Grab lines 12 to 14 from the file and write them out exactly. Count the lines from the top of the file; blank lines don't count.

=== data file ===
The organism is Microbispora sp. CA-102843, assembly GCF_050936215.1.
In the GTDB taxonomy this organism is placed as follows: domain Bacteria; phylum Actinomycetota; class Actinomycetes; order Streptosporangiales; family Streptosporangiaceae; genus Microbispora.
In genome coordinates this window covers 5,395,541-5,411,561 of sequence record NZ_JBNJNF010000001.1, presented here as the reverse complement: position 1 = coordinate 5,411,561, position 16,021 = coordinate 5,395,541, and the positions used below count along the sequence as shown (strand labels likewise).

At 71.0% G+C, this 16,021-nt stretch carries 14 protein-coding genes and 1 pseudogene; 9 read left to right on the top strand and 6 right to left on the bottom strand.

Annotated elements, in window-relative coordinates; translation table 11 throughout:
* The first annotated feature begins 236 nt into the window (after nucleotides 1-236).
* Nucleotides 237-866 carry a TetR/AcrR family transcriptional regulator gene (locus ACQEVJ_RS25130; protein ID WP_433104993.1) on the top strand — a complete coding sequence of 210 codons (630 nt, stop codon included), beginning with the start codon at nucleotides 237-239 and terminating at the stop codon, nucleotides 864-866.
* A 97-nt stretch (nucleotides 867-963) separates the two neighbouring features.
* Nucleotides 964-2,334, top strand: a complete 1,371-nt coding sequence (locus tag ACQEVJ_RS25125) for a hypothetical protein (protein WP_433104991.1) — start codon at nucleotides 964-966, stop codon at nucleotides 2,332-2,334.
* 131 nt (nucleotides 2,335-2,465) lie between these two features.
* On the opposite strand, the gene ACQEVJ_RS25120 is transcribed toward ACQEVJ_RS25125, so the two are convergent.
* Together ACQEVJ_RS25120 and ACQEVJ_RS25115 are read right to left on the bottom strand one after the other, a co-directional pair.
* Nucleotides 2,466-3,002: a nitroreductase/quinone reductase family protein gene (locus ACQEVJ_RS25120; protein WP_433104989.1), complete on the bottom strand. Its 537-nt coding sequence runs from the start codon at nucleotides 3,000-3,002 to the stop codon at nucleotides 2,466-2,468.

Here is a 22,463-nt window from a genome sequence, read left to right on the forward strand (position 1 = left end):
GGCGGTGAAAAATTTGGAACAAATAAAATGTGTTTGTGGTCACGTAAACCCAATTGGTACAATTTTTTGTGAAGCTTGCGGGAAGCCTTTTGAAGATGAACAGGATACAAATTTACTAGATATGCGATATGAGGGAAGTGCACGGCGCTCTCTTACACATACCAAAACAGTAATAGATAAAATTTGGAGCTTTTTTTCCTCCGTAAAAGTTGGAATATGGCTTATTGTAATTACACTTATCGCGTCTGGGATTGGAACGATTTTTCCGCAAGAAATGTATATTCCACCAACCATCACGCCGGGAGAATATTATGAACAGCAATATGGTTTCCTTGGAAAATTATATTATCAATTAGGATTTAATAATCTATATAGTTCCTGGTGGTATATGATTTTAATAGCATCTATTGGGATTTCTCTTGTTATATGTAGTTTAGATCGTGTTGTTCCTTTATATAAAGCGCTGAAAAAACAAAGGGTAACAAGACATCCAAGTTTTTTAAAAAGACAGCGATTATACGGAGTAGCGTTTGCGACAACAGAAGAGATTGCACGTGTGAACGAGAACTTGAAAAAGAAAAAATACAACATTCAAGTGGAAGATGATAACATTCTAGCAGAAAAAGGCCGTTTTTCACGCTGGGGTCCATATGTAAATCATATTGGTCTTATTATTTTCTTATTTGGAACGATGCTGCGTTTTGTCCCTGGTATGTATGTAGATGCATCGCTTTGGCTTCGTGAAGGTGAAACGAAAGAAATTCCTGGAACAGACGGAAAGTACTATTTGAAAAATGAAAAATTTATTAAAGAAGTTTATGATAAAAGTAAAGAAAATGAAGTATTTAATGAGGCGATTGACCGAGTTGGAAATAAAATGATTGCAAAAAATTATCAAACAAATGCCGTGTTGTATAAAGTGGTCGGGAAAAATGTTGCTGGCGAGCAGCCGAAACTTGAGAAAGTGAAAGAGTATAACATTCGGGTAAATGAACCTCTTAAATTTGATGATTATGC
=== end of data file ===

* Together ACQEVJ_RS25120 and ACQEVJ_RS25115 are read right to left on the bottom strand one after the other, a co-directional pair.
* Nucleotides 2,466-3,002: a nitroreductase/quinone reductase family protein gene (locus ACQEVJ_RS25120; protein WP_433104989.1), complete on the bottom strand. Its 537-nt coding sequence runs from the start codon at nucleotides 3,000-3,002 to the stop codon at nucleotides 2,466-2,468.

Here is a 22,463-nt window from a genome sequence, read left to right on the forward strand (position 1 = left end):